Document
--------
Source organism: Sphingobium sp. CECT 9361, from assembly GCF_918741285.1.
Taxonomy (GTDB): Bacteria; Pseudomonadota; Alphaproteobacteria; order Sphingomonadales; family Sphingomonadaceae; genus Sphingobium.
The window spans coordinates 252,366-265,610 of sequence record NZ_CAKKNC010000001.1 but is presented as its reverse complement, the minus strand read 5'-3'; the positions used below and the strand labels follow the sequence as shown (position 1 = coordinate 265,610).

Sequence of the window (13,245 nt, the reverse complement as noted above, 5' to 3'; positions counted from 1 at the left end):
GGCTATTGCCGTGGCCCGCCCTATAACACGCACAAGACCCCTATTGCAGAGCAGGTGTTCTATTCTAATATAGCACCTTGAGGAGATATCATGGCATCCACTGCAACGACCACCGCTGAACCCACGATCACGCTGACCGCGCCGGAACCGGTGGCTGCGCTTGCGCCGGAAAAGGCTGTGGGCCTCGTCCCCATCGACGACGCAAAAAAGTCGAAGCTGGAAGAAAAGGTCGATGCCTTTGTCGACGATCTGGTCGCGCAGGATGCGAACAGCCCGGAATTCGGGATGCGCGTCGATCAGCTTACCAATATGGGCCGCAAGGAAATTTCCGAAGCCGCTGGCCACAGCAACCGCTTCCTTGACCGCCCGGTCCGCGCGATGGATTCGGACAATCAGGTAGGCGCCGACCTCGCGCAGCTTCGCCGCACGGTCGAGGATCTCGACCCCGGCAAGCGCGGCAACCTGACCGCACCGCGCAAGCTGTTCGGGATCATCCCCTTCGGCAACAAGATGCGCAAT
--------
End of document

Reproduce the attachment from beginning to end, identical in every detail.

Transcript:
Source organism: Sphingobium sp. CECT 9361, from assembly GCF_918741285.1.
Taxonomy (GTDB): Bacteria; Pseudomonadota; Alphaproteobacteria; order Sphingomonadales; family Sphingomonadaceae; genus Sphingobium.
The window spans coordinates 252,366-265,610 of sequence record NZ_CAKKNC010000001.1 but is presented as its reverse complement, the minus strand read 5'-3'; the positions used below and the strand labels follow the sequence as shown (position 1 = coordinate 265,610).

Sequence of the window (13,245 nt, the reverse complement as noted above, 5' to 3'; positions counted from 1 at the left end):
GGCTATTGCCGTGGCCCGCCCTATAACACGCACAAGACCCCTATTGCAGAGCAGGTGTTCTATTCTAATATAGCACCTTGAGGAGATATCATGGCATCCACTGCAACGACCACCGCTGAACCCACGATCACGCTGACCGCGCCGGAACCGGTGGCTGCGCTTGCGCCGGAAAAGGCTGTGGGCCTCGTCCCCATCGACGACGCAAAAAAGTCGAAGCTGGAAGAAAAGGTCGATGCCTTTGTCGACGATCTGGTCGCGCAGGATGCGAACAGCCCGGAATTCGGGATGCGCGTCGATCAGCTTACCAATATGGGCCGCAAGGAAATTTCCGAAGCCGCTGGCCACAGCAACCGCTTCCTTGACCGCCCGGTCCGCGCGATGGATTCGGACAATCAGGTAGGCGCCGACCTCGCGCAGCTTCGCCGCACGGTCGAGGATCTCGACCCCGGCAAGCGCGGCAACCTGACCGCACCGCGCAAGCTGTTCGGGATCATCCCCTTCGGCAACAAGATGCGCAAT